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Commentary On Joel Amos Obadiah by Jean Calvin

Amos 3:11-12

11. Therefore thus saith the Lord God; An adversary there shall be even round about the land; and he shall bring down thy strength from thee, and thy palaces shall be spoiled.

11. Propterea sic dicit Dominus Jehova, Adversarius et quidem in circuitu terrae, et tollet abs te robur tuum et diripientur palatia tua.

12. Thus saith the Lord; As the shepherd taketh out of the mouth of the lion two legs, or a piece of an ear; so shall the children of Israel be taken out that dwell in Samaria in the corner of a bed, and in Damascus in a couch.

12. Sic dicit Jehova, Quemadmodum eripit pastor ex ore leonis duo crura vel externam partem auris, sic eripientur filii Israel qui habitant in Samaria in angulo lecti, et in Damasco tanquam in grabato.

The Prophet here announces the punishment God would inflict on the Israelites. An enemy, he says, and indeed one around you, etc. Some think tsr, tsar, to be a verb in the imperative mood; but this cannot be maintained. But Amos, here declares that an enemy was near the Israelites, who would besiege them on every side. The ungodly are ever wont to seek escapes, and if they see the smallest hole, they think that they can escape. Strange is the presumption of men with regard to God: when they see themselves hemmed in, they are really frightened, yea, they become wholly disheartened; but yet they seek subterfuges on the right hand and on the left, and never submit to God except when constrained. This is the reason why the Prophet now says, that an enemy was near, and indeed around them; as though he said, |You have no reason to think that there is any way of escape open to you; for God has hemmed you in on every side; there is therefore a siege which so confines you, that you in vain hope to escape.| An enemy, he says, is indeed around -- around the whole land, who will take away from thee thy strength. Here the Prophet removes from the Israelites their vain confidence; for they could not think of God's vengeance, while looking on their own power. They indeed thought that they had sufficient protection in their own large number, riches, and arms, as men are wont to set up against God what proceeds from himself, as though creatures could do anything against him, and as though God could not take away, when he pleases, what he has given: and yet such is the blindness of men. Hence the Prophet says, that all the wealth and all the strength in which the Israelites excelled would be useless, inasmuch as an enemy, he says, armed by God, shall take from thee thy strength; and thy palaces shall be plundered.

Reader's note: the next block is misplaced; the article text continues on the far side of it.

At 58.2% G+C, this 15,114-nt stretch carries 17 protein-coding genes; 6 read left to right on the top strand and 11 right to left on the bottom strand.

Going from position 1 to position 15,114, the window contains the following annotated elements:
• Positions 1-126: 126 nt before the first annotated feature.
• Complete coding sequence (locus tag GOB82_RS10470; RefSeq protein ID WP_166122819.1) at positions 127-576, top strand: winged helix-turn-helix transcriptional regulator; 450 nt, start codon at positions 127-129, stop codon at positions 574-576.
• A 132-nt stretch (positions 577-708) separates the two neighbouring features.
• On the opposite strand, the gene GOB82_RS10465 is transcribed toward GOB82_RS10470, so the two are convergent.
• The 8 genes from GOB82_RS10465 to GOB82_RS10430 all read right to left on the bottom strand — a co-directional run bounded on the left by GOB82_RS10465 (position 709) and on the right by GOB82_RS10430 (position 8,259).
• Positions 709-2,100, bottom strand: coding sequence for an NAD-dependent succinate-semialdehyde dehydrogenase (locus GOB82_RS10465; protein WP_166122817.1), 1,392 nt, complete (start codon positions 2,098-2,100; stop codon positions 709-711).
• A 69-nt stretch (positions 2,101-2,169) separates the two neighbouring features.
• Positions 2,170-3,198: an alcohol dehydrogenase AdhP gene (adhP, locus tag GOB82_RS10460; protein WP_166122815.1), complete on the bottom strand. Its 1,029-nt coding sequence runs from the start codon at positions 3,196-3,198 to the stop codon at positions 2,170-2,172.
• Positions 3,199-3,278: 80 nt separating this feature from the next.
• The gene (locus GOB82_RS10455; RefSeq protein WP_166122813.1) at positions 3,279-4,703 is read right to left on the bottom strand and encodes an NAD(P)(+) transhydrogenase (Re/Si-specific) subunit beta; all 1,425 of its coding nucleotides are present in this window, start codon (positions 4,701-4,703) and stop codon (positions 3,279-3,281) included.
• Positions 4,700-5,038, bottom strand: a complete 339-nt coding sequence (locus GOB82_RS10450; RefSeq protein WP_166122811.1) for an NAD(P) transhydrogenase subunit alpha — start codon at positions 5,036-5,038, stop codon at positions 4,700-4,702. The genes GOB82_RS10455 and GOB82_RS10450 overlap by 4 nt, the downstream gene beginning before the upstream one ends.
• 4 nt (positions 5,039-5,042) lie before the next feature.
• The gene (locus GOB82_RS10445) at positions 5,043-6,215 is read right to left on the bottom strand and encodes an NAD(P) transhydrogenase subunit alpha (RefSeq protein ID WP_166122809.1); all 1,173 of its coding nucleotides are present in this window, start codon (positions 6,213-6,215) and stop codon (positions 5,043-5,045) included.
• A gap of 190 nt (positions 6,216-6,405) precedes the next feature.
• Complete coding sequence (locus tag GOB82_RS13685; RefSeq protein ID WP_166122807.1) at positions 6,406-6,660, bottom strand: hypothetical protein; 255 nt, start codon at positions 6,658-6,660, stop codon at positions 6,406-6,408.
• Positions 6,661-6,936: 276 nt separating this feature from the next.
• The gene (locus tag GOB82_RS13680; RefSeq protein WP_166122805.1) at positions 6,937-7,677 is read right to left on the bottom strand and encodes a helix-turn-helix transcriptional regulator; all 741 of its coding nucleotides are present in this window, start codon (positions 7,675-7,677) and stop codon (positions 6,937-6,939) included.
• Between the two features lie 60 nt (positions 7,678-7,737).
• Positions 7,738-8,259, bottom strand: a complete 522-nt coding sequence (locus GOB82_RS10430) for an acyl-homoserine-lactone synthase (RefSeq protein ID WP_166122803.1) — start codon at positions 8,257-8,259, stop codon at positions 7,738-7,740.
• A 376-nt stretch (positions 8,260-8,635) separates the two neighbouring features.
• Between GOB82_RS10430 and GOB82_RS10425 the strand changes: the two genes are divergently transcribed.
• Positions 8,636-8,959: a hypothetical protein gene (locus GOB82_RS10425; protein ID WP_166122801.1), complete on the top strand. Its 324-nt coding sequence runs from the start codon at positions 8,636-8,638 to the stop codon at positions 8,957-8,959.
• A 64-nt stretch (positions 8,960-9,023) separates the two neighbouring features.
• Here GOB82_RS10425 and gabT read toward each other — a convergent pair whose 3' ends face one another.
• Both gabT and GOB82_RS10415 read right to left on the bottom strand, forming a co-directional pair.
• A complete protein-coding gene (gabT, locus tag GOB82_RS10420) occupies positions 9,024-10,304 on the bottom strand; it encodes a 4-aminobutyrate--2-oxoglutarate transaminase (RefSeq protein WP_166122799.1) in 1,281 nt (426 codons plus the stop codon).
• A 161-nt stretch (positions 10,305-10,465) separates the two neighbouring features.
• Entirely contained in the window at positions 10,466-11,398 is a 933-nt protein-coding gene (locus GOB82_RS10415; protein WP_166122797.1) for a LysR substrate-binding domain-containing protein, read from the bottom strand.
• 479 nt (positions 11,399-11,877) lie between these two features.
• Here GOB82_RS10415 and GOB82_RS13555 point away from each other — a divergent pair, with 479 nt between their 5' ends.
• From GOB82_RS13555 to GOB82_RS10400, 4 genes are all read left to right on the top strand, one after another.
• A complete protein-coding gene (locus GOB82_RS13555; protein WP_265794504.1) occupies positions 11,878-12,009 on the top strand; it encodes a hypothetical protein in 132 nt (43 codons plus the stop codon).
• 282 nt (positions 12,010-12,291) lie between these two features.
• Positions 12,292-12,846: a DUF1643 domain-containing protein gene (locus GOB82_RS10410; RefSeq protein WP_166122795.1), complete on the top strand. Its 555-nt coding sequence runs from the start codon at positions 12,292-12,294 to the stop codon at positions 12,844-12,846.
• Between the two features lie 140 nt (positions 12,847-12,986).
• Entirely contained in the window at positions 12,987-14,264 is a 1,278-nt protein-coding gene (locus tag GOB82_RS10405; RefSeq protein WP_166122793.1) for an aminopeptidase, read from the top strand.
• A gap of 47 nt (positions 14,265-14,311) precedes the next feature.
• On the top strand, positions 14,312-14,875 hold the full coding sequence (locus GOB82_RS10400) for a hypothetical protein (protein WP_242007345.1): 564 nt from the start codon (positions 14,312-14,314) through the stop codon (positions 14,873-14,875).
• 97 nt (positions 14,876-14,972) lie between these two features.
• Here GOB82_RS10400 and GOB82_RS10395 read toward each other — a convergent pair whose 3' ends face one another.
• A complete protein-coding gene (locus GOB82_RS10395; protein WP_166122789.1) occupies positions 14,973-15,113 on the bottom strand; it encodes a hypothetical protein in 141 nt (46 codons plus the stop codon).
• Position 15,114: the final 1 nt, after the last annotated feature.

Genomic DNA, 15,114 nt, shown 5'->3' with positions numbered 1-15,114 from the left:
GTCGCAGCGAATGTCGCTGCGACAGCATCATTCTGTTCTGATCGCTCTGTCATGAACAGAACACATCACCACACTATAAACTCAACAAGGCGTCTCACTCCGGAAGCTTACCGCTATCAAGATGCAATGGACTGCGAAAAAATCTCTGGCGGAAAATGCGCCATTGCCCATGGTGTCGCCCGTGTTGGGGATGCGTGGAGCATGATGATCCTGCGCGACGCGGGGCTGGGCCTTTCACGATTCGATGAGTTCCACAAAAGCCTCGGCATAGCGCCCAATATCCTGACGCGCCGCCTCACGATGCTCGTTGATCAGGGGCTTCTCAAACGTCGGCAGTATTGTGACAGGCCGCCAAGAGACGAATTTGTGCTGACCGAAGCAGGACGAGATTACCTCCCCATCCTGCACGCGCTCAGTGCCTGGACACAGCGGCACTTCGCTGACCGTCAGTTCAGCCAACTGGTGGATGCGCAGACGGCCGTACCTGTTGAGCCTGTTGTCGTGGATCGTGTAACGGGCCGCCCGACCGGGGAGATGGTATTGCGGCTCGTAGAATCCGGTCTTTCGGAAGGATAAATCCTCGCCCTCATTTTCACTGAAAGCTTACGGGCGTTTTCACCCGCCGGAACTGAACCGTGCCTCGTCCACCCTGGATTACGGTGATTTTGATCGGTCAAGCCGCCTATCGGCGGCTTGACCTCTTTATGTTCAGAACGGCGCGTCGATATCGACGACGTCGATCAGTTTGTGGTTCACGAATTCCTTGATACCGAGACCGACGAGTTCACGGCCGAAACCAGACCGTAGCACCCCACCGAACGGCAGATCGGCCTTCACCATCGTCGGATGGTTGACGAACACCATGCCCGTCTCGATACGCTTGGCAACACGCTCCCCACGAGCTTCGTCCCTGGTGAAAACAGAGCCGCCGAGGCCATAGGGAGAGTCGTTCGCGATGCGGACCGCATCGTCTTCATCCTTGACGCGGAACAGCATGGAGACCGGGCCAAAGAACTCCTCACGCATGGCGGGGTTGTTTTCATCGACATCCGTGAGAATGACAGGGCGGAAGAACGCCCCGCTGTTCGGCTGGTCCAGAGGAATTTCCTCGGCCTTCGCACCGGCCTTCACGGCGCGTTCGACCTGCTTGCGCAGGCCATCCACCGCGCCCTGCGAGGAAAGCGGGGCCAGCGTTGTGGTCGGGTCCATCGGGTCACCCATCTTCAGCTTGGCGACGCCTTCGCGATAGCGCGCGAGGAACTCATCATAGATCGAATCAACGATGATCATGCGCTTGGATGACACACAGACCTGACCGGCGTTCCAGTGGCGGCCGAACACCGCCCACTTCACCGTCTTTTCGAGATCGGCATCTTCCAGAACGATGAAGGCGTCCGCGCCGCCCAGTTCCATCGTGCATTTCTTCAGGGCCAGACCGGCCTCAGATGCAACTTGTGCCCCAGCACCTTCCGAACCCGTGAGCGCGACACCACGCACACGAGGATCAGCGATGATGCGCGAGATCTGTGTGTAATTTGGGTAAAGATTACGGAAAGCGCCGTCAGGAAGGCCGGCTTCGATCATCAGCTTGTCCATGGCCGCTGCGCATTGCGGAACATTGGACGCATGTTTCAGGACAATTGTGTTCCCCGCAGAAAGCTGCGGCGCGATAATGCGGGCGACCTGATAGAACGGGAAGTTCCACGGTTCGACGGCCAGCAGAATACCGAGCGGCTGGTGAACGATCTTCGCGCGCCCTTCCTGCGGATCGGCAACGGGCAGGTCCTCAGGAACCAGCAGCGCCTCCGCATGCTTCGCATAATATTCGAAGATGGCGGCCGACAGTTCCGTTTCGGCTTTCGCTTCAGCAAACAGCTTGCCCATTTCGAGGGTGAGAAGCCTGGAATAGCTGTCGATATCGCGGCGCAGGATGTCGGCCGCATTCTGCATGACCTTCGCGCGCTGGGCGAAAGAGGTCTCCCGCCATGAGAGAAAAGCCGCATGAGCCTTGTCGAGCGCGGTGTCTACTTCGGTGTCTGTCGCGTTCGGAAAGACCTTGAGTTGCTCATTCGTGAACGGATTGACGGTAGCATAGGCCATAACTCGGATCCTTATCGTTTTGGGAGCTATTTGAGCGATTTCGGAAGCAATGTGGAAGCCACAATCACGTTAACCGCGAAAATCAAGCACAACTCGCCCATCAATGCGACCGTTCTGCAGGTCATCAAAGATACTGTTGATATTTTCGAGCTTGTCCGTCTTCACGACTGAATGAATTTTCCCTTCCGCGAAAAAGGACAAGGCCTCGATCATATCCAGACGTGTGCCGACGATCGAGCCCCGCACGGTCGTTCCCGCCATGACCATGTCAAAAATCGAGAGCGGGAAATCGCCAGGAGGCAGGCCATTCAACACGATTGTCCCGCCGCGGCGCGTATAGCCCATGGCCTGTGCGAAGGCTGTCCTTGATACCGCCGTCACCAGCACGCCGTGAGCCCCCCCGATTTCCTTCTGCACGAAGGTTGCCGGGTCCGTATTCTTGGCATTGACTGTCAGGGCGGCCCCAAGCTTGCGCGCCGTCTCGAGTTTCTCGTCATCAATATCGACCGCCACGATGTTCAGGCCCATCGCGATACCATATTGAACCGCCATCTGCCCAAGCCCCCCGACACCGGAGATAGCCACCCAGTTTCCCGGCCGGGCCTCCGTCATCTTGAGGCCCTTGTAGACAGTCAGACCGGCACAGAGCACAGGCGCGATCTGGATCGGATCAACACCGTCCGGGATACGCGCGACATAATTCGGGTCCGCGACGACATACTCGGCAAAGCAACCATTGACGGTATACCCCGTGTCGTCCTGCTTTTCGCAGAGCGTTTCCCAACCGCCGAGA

In the next verse he leaves some hope, though this is not avowedly done. For when he says that some would be saved, as when a shepherd snatches from the jaws of a lion the ear of a sheep or two legs, it is not the Prophet's design to mitigate the severe judgment of which he had before spoken; but shows, on the contrary, that when any should be saved, it would not be because the people would defend themselves, or were able to resist; but that it would be as when a trembling shepherd snatches some small portion of a spoil from the lion's mouth. We must bear in mind what I have just said of the proud confidence of the people; for the Israelites thought that they were safe enough from danger; and therefore despised all threatenings. But what does Amos say? |Think not,| he says, |that there will be any defense for you, for your enemies will be like lions, and there will be no more strength in you to resist them than in sheep when not only wolves but lions, seize them and take them as their prey.| When any thing is then saved, it is as it were by a miracle; the shepherd may perhaps take a part of the ear or two legs from the lion's mouth when he is satisfied. The shepherd dares not to contend with the lion; he always runs away from him, but the lion will have his prey and devour it at his pleasure; when he leaves a part of the ear or two legs, the shepherd will then seize on them, and say, |See, how many sheep have been devoured by lions:| and these will be the proof's of his loss. So now the Prophet says, |The Lord will expose you as a prey to your enemies, and their rapacity will not be less dreaded by you than that of a lion: in vain then ye think yourselves defended by your forces; for what is a sheep to a lion? But if any part of you should remain, it will be like an ear or a leg: and still more, -- as when a lion devours a sheep, and leaves nothing after having taken his prey until he is satisfied, so shall it happen to you|.

They are then mistaken who think that the preceding commination is here designedly mitigated; for the Prophet does not do this, but continues the same subject, and shows that the whole people would become a prey, that their enemies would be like lions, and that they would have no strength to resist. Some hope, I indeed allow, is here given to the people; for, as it has been before seen, God intended that there should ever be some remnant as a seed among that chosen people. This, I admit, is true: but we must yet regard what the Prophet treats of; and what he had in view. He then did not intend here expressly to console the Israelites; though incidentally he says, that some would remain, yet his object was to show that the whole kingdom was now given up as a prey to lions, and that nothing would be saved except a very small portion, as when a shepherd carries away an ear when the wolves and lions had been satiated. It follows --

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